Maybe not consistency, although when an entity (I understand how fractured the church is, so allow a simple generalization so we don’t stick with “my pastor said..”) claims to be behind the truth but ignores parts of the Bible that seem inconvenient it’s hard to get behind the selective condemnation that occurs (i.e. yes, biblically, you should treat remarried couples the same as you would treat a gay couple — living in sin and needing to end that relationship, but in all of my years in churches I have never heard this mentioned). I think expecting them to focus on at least the New Testament rules, as spoken by Jesus, would be fair.

        In 1 Corinthians 7, there would seem to be a divorce option if your spouse is a non-believer AND is unwilling to live with you. In the sermon on the mount, you would get another for infidelity. That may account for ~50% of divorces, it’s hard to quantify, but that means ~25% of people (assuming a 50% divorce rate overall) would currently be living in sin if they found a new partner.

        What’s the point of religion and a relationship with Christ if you are only willing to follow the rules that you don’t struggle with? It’s easy to condemn homosexuals and other deviants, but it is simple hypocrisy if you then ignore all of your brothers and sisters who divorced and are now living in sexual immorality.

        • Steve Picray says:

          So let me understand this: you are saying that if a person gets divorced, and then remarried, they should get divorced again? I would agree with you that if they get divorced, they shouldn’t remarry, but how is committing one sin (divorce) better than committing another (adultery via 2nd marriage)?

          • twalt says:

            I think where we are disagreeing is that you see the adultery as a one-time only sin. If I am having an affair, is it just a sin the first time so it’s totally fine to continue it? Or is it a new sin every single time? If you are in an adulterous relationship (aka a constant state of sin), then yes, you should end it. I’m going to pull a kind of rotten move and copy/paste something that you put in your article: “I will simply say Christians should NOT support the practice of homosexuality because homosexuality is sin, and God directs us to hate sin (Psalm 97:10).”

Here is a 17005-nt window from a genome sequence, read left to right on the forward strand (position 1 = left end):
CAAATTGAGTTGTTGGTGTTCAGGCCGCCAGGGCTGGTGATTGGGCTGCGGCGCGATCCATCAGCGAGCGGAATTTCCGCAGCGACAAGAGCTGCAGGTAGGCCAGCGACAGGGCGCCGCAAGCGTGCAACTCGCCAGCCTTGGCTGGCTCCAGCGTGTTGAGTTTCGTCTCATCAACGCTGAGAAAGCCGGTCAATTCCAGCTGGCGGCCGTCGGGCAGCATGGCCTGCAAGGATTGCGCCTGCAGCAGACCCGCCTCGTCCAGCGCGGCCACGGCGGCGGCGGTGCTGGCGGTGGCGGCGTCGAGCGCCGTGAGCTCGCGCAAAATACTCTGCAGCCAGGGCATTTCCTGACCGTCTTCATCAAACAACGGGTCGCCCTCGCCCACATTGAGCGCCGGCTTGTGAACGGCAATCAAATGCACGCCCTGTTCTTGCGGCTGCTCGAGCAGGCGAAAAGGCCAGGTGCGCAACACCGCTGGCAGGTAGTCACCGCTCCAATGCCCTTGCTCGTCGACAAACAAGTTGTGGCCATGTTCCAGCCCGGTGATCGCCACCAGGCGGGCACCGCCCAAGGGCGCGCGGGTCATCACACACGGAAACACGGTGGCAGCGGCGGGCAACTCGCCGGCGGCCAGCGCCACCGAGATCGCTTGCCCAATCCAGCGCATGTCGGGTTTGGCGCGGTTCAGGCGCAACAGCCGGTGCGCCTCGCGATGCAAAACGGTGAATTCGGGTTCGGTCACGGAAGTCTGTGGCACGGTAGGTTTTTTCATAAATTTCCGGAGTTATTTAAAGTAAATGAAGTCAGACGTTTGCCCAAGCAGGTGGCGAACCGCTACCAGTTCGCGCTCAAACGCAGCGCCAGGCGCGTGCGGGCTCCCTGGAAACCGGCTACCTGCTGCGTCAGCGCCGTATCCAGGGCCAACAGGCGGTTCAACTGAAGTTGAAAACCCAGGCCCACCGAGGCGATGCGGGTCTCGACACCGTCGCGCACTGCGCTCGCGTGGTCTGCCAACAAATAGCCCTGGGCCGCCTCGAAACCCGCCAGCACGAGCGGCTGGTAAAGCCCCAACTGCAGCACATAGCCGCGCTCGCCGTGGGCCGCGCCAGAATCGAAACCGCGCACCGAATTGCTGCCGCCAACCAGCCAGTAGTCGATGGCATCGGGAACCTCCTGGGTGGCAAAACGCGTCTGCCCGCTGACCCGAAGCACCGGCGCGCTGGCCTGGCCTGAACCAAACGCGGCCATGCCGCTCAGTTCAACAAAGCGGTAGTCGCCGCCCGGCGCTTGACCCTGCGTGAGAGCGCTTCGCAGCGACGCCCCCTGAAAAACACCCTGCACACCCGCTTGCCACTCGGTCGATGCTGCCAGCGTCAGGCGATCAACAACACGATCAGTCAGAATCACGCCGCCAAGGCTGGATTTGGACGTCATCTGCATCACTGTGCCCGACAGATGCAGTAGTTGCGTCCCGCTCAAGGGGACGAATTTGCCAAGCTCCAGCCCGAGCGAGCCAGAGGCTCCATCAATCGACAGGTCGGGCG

If you have no problem telling other people to end their relationships because they are living in sin, for consistency in your own life you should probably do the same across the board for all things that God describes as sin.

            • Steve Picray says:

              Yes, we disagree on that point. I think you are looking at each individual sexual interaction as a separate incidence of adultery. I am viewing the situation thusly: the divorced person commits adultery BY MARRYING someone else, not by sleeping with them (although this would also be adultery, before they were married). Once they are re-married, I would not consider it to be adultery, since I Corinthians 7 says that spouses are supposed to have sex.

              I am going to state right now that I am not going to be dogmatic about this, as this situation is not clearly enumerated in Scripture. The Bible has principles that we can apply to the situation, but which principle outweighs the others is not clear. I look at the Bible as a whole and base my position as I understand it best. You disagree with me, and that’s fine. This isn’t something that we are going to come to agreement on until we die, because then we can just ask God.

              And just so you are not confused, I don’t walk around telling people they should end their relationships because they are living in sin. This is my blog where I state what I believe, but I don’t sit at work and tell my gay coworkers that I think God condemns their lifestyle and that they should change. If they ask me what I believe, I will tell them.

              Actually I had a gay man try to get me fired for my beliefs once. I am a nurse, and he was my patient. At one point during the day, he asked me point blank, “What do you think about homosexuality?” I told him in a very non-confrontational tone that I believe the Bible says that it is sin, but no more sinful than any other sin, including some that I struggle with. I told him that ultimately it is between each person and God. He complained to my manager. He lied and said that I told him he was going to hell because he was gay. I never said that. Tell me how that fits into your concept of tolerance.